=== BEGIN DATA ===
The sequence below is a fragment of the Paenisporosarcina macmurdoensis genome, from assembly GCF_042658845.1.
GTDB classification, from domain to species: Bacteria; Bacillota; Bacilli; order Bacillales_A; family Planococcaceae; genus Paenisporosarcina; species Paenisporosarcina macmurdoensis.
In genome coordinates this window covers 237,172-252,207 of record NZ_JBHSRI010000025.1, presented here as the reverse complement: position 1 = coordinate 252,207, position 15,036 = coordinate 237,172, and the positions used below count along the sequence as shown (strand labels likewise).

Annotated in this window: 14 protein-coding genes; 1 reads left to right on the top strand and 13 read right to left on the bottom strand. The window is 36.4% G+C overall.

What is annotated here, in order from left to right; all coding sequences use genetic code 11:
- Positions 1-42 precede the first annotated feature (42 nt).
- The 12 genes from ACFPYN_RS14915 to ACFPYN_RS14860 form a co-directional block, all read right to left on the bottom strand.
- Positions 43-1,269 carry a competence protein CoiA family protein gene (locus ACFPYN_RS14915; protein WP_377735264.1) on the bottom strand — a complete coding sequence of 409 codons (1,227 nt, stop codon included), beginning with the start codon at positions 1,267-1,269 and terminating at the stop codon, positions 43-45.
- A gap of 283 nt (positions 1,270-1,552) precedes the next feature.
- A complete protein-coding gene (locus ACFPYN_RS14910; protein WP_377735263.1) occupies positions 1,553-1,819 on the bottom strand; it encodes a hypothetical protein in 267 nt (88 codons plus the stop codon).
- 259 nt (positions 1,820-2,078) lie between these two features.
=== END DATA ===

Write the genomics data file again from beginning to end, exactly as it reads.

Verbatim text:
The sequence below is a fragment of the Paenisporosarcina macmurdoensis genome, from assembly GCF_042658845.1.
GTDB classification, from domain to species: Bacteria; Bacillota; Bacilli; order Bacillales_A; family Planococcaceae; genus Paenisporosarcina; species Paenisporosarcina macmurdoensis.
In genome coordinates this window covers 237,172-252,207 of record NZ_JBHSRI010000025.1, presented here as the reverse complement: position 1 = coordinate 252,207, position 15,036 = coordinate 237,172, and the positions used below count along the sequence as shown (strand labels likewise).

Annotated in this window: 14 protein-coding genes; 1 reads left to right on the top strand and 13 read right to left on the bottom strand. The window is 36.4% G+C overall.

What is annotated here, in order from left to right; all coding sequences use genetic code 11:
- Positions 1-42 precede the first annotated feature (42 nt).
- The 12 genes from ACFPYN_RS14915 to ACFPYN_RS14860 form a co-directional block, all read right to left on the bottom strand.
- Positions 43-1,269 carry a competence protein CoiA family protein gene (locus ACFPYN_RS14915; protein WP_377735264.1) on the bottom strand — a complete coding sequence of 409 codons (1,227 nt, stop codon included), beginning with the start codon at positions 1,267-1,269 and terminating at the stop codon, positions 43-45.
- A gap of 283 nt (positions 1,270-1,552) precedes the next feature.
- A complete protein-coding gene (locus ACFPYN_RS14910; protein WP_377735263.1) occupies positions 1,553-1,819 on the bottom strand; it encodes a hypothetical protein in 267 nt (88 codons plus the stop codon).
- 259 nt (positions 1,820-2,078) lie between these two features.